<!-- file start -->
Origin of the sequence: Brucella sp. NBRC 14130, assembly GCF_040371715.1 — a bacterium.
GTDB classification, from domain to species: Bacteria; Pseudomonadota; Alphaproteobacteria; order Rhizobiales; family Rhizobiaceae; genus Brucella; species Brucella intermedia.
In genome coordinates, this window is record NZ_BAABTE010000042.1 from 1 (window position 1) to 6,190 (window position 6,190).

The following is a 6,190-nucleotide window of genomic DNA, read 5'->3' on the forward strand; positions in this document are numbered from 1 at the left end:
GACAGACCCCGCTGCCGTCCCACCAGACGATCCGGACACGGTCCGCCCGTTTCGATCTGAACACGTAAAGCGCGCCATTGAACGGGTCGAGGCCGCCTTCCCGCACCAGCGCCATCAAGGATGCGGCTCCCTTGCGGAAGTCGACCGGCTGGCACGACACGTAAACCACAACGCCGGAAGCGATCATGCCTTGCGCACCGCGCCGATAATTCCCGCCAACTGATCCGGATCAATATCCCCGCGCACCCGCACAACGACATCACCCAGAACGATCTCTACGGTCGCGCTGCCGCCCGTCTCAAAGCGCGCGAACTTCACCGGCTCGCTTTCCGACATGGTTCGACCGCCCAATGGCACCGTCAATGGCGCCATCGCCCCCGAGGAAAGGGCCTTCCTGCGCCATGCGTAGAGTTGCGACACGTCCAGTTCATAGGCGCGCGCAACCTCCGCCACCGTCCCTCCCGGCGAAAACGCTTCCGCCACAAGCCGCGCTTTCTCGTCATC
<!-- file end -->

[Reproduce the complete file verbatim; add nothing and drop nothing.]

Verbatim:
Origin of the sequence: Brucella sp. NBRC 14130, assembly GCF_040371715.1 — a bacterium.
GTDB classification, from domain to species: Bacteria; Pseudomonadota; Alphaproteobacteria; order Rhizobiales; family Rhizobiaceae; genus Brucella; species Brucella intermedia.
In genome coordinates, this window is record NZ_BAABTE010000042.1 from 1 (window position 1) to 6,190 (window position 6,190).

The following is a 6,190-nucleotide window of genomic DNA, read 5'->3' on the forward strand; positions in this document are numbered from 1 at the left end:
GACAGACCCCGCTGCCGTCCCACCAGACGATCCGGACACGGTCCGCCCGTTTCGATCTGAACACGTAAAGCGCGCCATTGAACGGGTCGAGGCCGCCTTCCCGCACCAGCGCCATCAAGGATGCGGCTCCCTTGCGGAAGTCGACCGGCTGGCACGACACGTAAACCACAACGCCGGAAGCGATCATGCCTTGCGCACCGCGCCGATAATTCCCGCCAACTGATCCGGATCAATATCCCCGCGCACCCGCACAACGACATCACCCAGAACGATCTCTACGGTCGCGCTGCCGCCCGTCTCAAAGCGCGCGAACTTCACCGGCTCGCTTTCCGACATGGTTCGACCGCCCAATGGCACCGTCAATGGCGCCATCGCCCCCGAGGAAAGGGCCTTCCTGCGCCATGCGTAGAGTTGCGACACGTCCAGTTCATAGGCGCGCGCAACCTCCGCCACCGTCCCTCCCGGCGAAAACGCTTCCGCCACAAGCCGCGCTTTCTCGTCATC